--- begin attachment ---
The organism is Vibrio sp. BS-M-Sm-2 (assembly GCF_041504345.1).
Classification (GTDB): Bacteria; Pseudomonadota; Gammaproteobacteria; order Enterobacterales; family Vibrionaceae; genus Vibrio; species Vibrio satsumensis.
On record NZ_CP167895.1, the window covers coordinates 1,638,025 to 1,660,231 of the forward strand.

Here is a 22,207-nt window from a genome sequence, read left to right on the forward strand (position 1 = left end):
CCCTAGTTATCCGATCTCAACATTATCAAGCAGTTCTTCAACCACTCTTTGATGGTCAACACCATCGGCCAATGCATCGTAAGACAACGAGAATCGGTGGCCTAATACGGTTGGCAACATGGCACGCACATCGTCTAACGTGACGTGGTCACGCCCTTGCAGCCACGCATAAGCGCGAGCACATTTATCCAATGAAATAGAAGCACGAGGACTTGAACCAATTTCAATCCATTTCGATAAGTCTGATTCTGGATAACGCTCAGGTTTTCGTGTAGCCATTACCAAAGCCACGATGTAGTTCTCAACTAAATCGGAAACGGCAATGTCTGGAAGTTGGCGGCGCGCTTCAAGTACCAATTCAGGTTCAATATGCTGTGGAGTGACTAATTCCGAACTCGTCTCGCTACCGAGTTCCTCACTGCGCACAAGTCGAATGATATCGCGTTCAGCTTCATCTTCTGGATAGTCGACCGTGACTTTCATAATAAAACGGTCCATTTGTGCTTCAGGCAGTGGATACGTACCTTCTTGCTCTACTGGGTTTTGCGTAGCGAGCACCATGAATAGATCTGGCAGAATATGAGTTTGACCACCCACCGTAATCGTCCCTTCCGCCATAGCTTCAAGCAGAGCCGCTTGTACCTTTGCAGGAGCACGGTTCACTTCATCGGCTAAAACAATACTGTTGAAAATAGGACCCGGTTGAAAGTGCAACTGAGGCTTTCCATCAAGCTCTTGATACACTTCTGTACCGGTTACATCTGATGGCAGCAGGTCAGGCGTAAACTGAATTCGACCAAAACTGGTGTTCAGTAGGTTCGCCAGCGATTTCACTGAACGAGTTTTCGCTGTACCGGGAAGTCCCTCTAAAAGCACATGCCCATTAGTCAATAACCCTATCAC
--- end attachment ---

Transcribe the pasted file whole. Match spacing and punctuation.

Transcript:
The organism is Vibrio sp. BS-M-Sm-2 (assembly GCF_041504345.1).
Classification (GTDB): Bacteria; Pseudomonadota; Gammaproteobacteria; order Enterobacterales; family Vibrionaceae; genus Vibrio; species Vibrio satsumensis.
On record NZ_CP167895.1, the window covers coordinates 1,638,025 to 1,660,231 of the forward strand.

Here is a 22,207-nt window from a genome sequence, read left to right on the forward strand (position 1 = left end):
CCCTAGTTATCCGATCTCAACATTATCAAGCAGTTCTTCAACCACTCTTTGATGGTCAACACCATCGGCCAATGCATCGTAAGACAACGAGAATCGGTGGCCTAATACGGTTGGCAACATGGCACGCACATCGTCTAACGTGACGTGGTCACGCCCTTGCAGCCACGCATAAGCGCGAGCACATTTATCCAATGAAATAGAAGCACGAGGACTTGAACCAATTTCAATCCATTTCGATAAGTCTGATTCTGGATAACGCTCAGGTTTTCGTGTAGCCATTACCAAAGCCACGATGTAGTTCTCAACTAAATCGGAAACGGCAATGTCTGGAAGTTGGCGGCGCGCTTCAAGTACCAATTCAGGTTCAATATGCTGTGGAGTGACTAATTCCGAACTCGTCTCGCTACCGAGTTCCTCACTGCGCACAAGTCGAATGATATCGCGTTCAGCTTCATCTTCTGGATAGTCGACCGTGACTTTCATAATAAAACGGTCCATTTGTGCTTCAGGCAGTGGATACGTACCTTCTTGCTCTACTGGGTTTTGCGTAGCGAGCACCATGAATAGATCTGGCAGAATATGAGTTTGACCACCCACCGTAATCGTCCCTTCCGCCATAGCTTCAAGCAGAGCCGCTTGTACCTTTGCAGGAGCACGGTTCACTTCATCGGCTAAAACAATACTGTTGAAAATAGGACCCGGTTGAAAGTGCAACTGAGGCTTTCCATCAAGCTCTTGATACACTTCTGTACCGGTTACATCTGATGGCAGCAGGTCAGGCGTAAACTGAATTCGACCAAAACTGGTGTTCAGTAGGTTCGCCAGCGATTTCACTGAACGAGTTTTCGCTGTACCGGGAAGTCCCTCTAAAAGCACATGCCCATTAGTCAATAACCCTATCAC